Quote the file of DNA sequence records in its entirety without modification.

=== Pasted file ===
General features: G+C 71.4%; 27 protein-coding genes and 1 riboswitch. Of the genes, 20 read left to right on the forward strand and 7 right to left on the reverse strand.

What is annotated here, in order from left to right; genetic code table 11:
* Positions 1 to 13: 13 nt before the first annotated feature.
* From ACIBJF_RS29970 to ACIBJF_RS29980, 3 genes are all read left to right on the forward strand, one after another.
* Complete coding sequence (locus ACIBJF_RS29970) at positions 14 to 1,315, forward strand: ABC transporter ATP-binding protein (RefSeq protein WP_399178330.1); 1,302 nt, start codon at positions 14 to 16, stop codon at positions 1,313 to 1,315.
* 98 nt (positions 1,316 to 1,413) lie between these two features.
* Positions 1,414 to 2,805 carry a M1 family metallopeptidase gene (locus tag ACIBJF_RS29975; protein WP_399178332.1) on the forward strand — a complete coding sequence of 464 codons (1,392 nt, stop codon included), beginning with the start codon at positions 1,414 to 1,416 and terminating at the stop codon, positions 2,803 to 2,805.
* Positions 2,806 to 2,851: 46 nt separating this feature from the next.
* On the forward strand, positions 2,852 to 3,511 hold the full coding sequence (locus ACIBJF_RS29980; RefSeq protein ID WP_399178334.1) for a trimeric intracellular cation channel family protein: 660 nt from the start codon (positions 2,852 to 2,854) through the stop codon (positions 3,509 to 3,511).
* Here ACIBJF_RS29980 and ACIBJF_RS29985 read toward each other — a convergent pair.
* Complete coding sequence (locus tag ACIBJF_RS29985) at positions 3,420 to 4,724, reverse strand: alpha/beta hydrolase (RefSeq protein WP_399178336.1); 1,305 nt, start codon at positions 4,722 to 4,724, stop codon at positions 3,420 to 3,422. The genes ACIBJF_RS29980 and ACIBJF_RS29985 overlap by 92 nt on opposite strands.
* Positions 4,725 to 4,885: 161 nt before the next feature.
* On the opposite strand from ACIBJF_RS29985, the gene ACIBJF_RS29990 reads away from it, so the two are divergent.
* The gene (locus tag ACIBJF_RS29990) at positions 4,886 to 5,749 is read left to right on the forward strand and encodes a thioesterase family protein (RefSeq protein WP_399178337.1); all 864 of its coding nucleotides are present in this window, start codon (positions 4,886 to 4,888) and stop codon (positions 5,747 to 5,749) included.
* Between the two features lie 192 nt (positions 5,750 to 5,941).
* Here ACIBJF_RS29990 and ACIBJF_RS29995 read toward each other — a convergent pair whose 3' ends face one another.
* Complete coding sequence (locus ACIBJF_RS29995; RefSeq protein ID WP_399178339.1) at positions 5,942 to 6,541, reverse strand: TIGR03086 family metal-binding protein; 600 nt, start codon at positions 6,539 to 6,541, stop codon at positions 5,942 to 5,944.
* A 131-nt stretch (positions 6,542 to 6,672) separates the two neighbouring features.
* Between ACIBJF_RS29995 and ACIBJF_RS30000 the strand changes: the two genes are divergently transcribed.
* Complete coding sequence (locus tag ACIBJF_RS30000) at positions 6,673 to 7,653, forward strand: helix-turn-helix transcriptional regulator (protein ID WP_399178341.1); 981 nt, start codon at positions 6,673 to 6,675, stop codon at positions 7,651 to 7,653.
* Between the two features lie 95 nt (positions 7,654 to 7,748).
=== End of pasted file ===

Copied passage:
General features: G+C 71.4%; 27 protein-coding genes and 1 riboswitch. Of the genes, 20 read left to right on the forward strand and 7 right to left on the reverse strand.

What is annotated here, in order from left to right; genetic code table 11:
* Positions 1 to 13: 13 nt before the first annotated feature.
* From ACIBJF_RS29970 to ACIBJF_RS29980, 3 genes are all read left to right on the forward strand, one after another.
* Complete coding sequence (locus ACIBJF_RS29970) at positions 14 to 1,315, forward strand: ABC transporter ATP-binding protein (RefSeq protein WP_399178330.1); 1,302 nt, start codon at positions 14 to 16, stop codon at positions 1,313 to 1,315.
* 98 nt (positions 1,316 to 1,413) lie between these two features.
* Positions 1,414 to 2,805 carry a M1 family metallopeptidase gene (locus tag ACIBJF_RS29975; protein WP_399178332.1) on the forward strand — a complete coding sequence of 464 codons (1,392 nt, stop codon included), beginning with the start codon at positions 1,414 to 1,416 and terminating at the stop codon, positions 2,803 to 2,805.
* Positions 2,806 to 2,851: 46 nt separating this feature from the next.
* On the forward strand, positions 2,852 to 3,511 hold the full coding sequence (locus ACIBJF_RS29980; RefSeq protein ID WP_399178334.1) for a trimeric intracellular cation channel family protein: 660 nt from the start codon (positions 2,852 to 2,854) through the stop codon (positions 3,509 to 3,511).
* Here ACIBJF_RS29980 and ACIBJF_RS29985 read toward each other — a convergent pair.
* Complete coding sequence (locus tag ACIBJF_RS29985) at positions 3,420 to 4,724, reverse strand: alpha/beta hydrolase (RefSeq protein WP_399178336.1); 1,305 nt, start codon at positions 4,722 to 4,724, stop codon at positions 3,420 to 3,422. The genes ACIBJF_RS29980 and ACIBJF_RS29985 overlap by 92 nt on opposite strands.
* Positions 4,725 to 4,885: 161 nt before the next feature.
* On the opposite strand from ACIBJF_RS29985, the gene ACIBJF_RS29990 reads away from it, so the two are divergent.
* The gene (locus tag ACIBJF_RS29990) at positions 4,886 to 5,749 is read left to right on the forward strand and encodes a thioesterase family protein (RefSeq protein WP_399178337.1); all 864 of its coding nucleotides are present in this window, start codon (positions 4,886 to 4,888) and stop codon (positions 5,747 to 5,749) included.
* Between the two features lie 192 nt (positions 5,750 to 5,941).
* Here ACIBJF_RS29990 and ACIBJF_RS29995 read toward each other — a convergent pair whose 3' ends face one another.
* Complete coding sequence (locus ACIBJF_RS29995; RefSeq protein ID WP_399178339.1) at positions 5,942 to 6,541, reverse strand: TIGR03086 family metal-binding protein; 600 nt, start codon at positions 6,539 to 6,541, stop codon at positions 5,942 to 5,944.
* A 131-nt stretch (positions 6,542 to 6,672) separates the two neighbouring features.
* Between ACIBJF_RS29995 and ACIBJF_RS30000 the strand changes: the two genes are divergently transcribed.
* Complete coding sequence (locus tag ACIBJF_RS30000) at positions 6,673 to 7,653, forward strand: helix-turn-helix transcriptional regulator (protein ID WP_399178341.1); 981 nt, start codon at positions 6,673 to 6,675, stop codon at positions 7,651 to 7,653.
* Between the two features lie 95 nt (positions 7,654 to 7,748).